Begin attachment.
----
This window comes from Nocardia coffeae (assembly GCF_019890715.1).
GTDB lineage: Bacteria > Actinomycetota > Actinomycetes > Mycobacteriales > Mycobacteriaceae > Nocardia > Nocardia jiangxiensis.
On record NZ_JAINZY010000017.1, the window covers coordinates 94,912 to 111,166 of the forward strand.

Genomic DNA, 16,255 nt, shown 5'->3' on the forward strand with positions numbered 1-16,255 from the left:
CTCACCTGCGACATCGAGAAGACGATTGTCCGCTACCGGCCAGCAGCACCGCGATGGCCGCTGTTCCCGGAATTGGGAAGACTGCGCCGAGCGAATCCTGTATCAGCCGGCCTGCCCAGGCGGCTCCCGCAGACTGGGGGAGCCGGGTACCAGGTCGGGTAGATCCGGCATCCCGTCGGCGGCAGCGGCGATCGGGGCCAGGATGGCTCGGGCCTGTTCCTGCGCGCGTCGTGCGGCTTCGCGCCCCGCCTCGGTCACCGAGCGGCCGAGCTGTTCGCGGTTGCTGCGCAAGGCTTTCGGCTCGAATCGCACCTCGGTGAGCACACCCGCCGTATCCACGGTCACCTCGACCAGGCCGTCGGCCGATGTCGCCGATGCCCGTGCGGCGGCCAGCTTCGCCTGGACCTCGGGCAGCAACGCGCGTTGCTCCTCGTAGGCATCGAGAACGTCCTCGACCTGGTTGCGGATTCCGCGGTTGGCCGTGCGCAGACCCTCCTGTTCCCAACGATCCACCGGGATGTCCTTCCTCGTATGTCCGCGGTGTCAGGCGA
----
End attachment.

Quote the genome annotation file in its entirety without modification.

This window comes from Nocardia coffeae (assembly GCF_019890715.1).
GTDB lineage: Bacteria > Actinomycetota > Actinomycetes > Mycobacteriales > Mycobacteriaceae > Nocardia > Nocardia jiangxiensis.
On record NZ_JAINZY010000017.1, the window covers coordinates 94,912 to 111,166 of the forward strand.

Genomic DNA, 16,255 nt, shown 5'->3' on the forward strand with positions numbered 1-16,255 from the left:
CTCACCTGCGACATCGAGAAGACGATTGTCCGCTACCGGCCAGCAGCACCGCGATGGCCGCTGTTCCCGGAATTGGGAAGACTGCGCCGAGCGAATCCTGTATCAGCCGGCCTGCCCAGGCGGCTCCCGCAGACTGGGGGAGCCGGGTACCAGGTCGGGTAGATCCGGCATCCCGTCGGCGGCAGCGGCGATCGGGGCCAGGATGGCTCGGGCCTGTTCCTGCGCGCGTCGTGCGGCTTCGCGCCCCGCCTCGGTCACCGAGCGGCCGAGCTGTTCGCGGTTGCTGCGCAAGGCTTTCGGCTCGAATCGCACCTCGGTGAGCACACCCGCCGTATCCACGGTCACCTCGACCAGGCCGTCGGCCGATGTCGCCGATGCCCGTGCGGCGGCCAGCTTCGCCTGGACCTCGGGCAGCAACGCGCGTTGCTCCTCGTAGGCATCGAGAACGTCCTCGACCTGGTTGCGGATTCCGCGGTTGGCCGTGCGCAGACCCTCCTGTTCCCAACGATCCACCGGGATGTCCTTCCTCGTATGTCCGCGGTGTCAGGCGA